Mine Disaster Calls for Safety Reforms

The all-out effort to save workers trapped in a pit after a fatal coal mine explosion in East China's Jiangsu Province is crucial because life is so precious.

The catastrophe on Sunday in Gangzi Village in the city of Xuzhou trapped 106 miners at the bottom of an illegally operating coal mine. Thirteen people were rescued, but the 93 others in the mine are confirmed or presumed dead.

So far thousands of deaths have been recorded in similar pit collapses as many small coal mines fail to meet proper safety standards. The State has repeated many times that those responsible for such tragedies, especially those involving illegal production, will face harsh punishment.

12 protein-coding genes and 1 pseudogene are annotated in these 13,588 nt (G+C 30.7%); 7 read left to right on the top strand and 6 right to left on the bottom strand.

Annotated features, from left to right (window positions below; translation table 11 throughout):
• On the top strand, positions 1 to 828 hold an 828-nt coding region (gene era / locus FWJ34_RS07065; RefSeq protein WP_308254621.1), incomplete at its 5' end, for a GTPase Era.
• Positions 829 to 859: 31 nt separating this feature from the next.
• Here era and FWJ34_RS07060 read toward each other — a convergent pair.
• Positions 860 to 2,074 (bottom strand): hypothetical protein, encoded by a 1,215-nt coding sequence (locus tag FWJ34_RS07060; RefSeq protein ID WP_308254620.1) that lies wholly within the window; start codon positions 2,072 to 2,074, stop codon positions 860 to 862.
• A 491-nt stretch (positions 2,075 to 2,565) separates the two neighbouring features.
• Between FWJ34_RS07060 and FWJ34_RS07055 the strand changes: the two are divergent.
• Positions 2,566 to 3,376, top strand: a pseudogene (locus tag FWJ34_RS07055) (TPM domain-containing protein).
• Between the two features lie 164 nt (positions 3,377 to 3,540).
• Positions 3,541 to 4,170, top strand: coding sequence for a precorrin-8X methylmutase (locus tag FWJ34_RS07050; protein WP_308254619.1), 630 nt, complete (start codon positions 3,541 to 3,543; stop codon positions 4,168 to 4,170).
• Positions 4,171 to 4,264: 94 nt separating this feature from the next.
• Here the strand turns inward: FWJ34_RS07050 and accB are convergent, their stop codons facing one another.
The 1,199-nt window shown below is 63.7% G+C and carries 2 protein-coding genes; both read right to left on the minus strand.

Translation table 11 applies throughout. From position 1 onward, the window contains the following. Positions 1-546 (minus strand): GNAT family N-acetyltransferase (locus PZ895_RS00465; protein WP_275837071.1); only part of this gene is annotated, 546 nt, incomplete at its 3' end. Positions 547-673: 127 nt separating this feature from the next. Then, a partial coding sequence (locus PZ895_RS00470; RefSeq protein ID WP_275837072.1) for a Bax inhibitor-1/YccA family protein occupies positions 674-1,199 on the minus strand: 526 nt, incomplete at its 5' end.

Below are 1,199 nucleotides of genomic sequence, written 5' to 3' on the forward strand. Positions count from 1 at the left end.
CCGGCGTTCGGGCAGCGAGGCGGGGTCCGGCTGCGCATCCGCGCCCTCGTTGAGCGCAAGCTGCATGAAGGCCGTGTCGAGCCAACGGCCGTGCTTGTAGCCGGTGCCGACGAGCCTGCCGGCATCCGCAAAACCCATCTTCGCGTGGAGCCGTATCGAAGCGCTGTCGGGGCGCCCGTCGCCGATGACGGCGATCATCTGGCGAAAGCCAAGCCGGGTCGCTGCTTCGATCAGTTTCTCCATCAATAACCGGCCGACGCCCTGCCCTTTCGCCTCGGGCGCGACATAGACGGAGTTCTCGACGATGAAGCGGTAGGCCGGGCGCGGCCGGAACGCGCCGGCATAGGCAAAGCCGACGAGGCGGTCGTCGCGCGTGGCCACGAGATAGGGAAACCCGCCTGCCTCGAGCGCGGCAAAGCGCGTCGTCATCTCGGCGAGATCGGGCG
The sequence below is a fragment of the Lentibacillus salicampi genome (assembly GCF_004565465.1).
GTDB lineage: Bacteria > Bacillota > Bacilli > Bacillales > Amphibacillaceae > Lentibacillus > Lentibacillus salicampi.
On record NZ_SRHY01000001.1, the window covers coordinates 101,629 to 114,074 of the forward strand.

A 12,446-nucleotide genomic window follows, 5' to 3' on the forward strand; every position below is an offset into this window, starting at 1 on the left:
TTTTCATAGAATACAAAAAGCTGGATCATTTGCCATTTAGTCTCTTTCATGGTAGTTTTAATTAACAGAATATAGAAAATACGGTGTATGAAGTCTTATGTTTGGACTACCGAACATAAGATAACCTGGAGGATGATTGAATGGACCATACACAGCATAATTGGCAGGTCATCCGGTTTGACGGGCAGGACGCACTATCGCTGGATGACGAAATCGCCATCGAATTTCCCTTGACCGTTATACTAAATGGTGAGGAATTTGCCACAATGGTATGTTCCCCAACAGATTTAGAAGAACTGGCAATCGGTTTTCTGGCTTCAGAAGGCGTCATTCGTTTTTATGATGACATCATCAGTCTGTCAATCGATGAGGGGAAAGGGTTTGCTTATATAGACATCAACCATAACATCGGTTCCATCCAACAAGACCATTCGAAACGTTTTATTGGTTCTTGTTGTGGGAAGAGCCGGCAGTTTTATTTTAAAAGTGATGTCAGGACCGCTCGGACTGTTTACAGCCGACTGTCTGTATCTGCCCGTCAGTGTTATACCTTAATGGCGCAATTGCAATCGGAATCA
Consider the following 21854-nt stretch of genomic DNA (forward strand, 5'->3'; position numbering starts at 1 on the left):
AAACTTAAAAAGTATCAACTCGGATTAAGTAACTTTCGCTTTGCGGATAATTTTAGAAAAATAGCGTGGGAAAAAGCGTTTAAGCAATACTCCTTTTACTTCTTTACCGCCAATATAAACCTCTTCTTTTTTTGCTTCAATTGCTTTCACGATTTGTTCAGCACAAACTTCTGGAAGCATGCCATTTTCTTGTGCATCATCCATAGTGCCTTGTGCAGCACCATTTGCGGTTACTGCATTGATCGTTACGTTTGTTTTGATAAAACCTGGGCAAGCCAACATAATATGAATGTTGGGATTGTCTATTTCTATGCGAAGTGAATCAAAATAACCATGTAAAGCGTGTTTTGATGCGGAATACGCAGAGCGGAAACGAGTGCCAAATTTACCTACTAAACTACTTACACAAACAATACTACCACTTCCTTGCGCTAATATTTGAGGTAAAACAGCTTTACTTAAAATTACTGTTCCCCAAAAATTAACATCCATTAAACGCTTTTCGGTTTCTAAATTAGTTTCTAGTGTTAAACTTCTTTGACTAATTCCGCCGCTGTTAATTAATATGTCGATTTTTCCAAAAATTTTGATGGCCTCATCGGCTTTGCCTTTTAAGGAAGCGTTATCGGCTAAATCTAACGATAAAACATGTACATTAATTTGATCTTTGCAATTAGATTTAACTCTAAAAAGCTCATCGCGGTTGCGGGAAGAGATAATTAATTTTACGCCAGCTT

In this case, the tragedy is compounded by the fact that this mine was shut down for not having a license last month as part of a nationwide crackdown on illegally run mines. It reopened anyway.

That reflects both poor safety standards and intense greed by mine operators but also neglect by local officials. The province's present effort to close small mines after the explosion is necessary, and the provincial governor's warning against officials who take bribes is a good start.

It's not enough, though. All officials must be forced to learn more about worker safety. Despite the disaster, many poor unemployed rural workers remain willing to risk their lives for a dangerous job even after so many accidents have happened. There's no quick solution to this problem, but economic development is key.

It is critical that people's safety should not be sacrificed in the name of development.

(China Daily 07/27/2001)

In This Series



Web Link